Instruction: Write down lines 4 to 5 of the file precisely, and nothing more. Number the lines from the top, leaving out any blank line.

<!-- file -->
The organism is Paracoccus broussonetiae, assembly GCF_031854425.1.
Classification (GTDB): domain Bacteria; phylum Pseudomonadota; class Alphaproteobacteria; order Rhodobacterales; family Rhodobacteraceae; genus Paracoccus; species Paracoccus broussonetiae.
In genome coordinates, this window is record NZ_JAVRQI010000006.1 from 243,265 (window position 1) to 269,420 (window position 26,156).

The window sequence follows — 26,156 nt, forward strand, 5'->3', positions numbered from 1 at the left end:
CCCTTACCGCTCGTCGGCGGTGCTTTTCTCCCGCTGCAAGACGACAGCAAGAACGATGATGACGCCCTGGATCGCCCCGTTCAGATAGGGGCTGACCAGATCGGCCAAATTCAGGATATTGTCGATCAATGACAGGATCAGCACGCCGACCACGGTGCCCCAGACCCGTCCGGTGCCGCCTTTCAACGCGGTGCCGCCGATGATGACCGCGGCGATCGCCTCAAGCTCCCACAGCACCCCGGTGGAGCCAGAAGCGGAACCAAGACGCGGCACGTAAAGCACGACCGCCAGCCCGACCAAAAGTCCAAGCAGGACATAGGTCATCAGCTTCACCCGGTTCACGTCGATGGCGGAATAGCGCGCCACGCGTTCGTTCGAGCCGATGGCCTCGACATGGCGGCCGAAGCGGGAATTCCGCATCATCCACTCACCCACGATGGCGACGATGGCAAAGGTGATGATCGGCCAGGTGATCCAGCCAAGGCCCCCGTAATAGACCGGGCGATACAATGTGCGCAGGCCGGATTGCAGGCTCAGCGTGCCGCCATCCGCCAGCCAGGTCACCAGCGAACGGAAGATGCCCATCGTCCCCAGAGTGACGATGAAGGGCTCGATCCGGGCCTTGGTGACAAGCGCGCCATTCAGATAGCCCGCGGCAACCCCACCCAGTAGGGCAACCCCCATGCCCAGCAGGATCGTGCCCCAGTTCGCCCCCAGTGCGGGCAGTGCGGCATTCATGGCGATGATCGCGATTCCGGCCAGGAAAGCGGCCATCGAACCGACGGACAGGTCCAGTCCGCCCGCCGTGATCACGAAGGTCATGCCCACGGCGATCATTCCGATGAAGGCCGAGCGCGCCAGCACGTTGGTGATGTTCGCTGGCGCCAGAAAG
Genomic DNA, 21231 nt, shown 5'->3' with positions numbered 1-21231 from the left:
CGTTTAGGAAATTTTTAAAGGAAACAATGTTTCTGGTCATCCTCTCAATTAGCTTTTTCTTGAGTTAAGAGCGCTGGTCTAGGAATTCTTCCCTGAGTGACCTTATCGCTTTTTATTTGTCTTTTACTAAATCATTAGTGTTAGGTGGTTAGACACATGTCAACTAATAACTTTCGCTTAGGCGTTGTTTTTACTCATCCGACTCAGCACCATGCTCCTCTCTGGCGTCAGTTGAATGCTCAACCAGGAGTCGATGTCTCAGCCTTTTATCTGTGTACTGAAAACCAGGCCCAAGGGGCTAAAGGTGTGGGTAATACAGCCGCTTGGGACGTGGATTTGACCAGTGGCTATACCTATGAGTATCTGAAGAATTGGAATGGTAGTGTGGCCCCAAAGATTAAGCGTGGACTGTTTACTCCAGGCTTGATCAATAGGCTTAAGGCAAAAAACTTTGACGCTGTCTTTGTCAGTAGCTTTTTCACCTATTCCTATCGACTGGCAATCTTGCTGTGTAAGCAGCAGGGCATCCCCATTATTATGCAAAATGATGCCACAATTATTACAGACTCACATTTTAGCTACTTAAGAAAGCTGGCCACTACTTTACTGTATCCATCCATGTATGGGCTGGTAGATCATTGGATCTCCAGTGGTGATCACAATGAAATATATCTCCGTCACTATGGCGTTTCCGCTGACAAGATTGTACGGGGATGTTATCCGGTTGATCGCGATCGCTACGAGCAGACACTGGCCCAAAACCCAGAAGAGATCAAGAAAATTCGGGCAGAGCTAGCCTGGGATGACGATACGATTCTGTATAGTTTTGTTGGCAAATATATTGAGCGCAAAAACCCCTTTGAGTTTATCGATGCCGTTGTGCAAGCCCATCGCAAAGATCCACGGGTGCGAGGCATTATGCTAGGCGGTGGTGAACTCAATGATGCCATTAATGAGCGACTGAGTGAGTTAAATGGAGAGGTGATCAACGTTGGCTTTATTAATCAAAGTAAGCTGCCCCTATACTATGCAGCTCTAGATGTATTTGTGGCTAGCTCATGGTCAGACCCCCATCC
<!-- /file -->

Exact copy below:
The window sequence follows — 26,156 nt, forward strand, 5'->3', positions numbered from 1 at the left end:
CCCTTACCGCTCGTCGGCGGTGCTTTTCTCCCGCTGCAAGACGACAGCAAGAACGATGATGACGCCCTGGATCGCCCCGTTCAGATAGGGGCTGACCAGATCGGCCAAATTCAGGATATTGTCGATCAATGACAGGATCAGCACGCCGACCACGGTGCCCCAGACCCGTCCGGTGCCGCCTTTCAACGCGGTGCCGCCGATGATGACCGCGGCGATCGCCTCAAGCTCCCACAGCACCCCGGTGGAGCCAGAAGCGGAACCAAGACGCGGCACGTAAAGCACGACCGCCAGCCCGACCAAAAGTCCAAGCAGGACATAGGTCATCAGCTTCACCCGGTTCACGTCGATGGCGGAATAGCGCGCCACGCGTTCGTTCGAGCCGATGGCCTCGACATGGCGGCCGAAGCGGGAATTCCGCATCATCCACTCACCCACGATGGCGACGATGGCAAAGGTGATGATCGGCCAGGTGATCCAGCCAAGGCCCCCGTAATAGACCGGGCGATACAATGTGCGCAGGCCGGATTGCAGGCTCAGCGTGCCGCCATCCGCCAGCCAGGTCACCAGCGAACGGAAGATGCCCATCGTCCCCAGAGTGACGATGAAGGGCTCGATCCGGGCCTTGGTGACAAGCGCGCCATTCAGATAGCCCGCGGCAACCCCACCCAGTAGGGCAACCCCCATGCCCAGCAGGATCGTGCCCCAGTTCGCCCCCAGTGCGGGCAGTGCGGCATTCATGGCGATGATCGCGATTCCGGCCAGGAAAGCGGCCATCGAACCGACGGACAGGTCCAGTCCGCCCGCCGTGATCACGAAGGTCATGCCCACGGCGATCATTCCGATGAAGGCCGAGCGCGCCAGCACGTTGGTGATGTTCGCTGGCGCCAGAAAG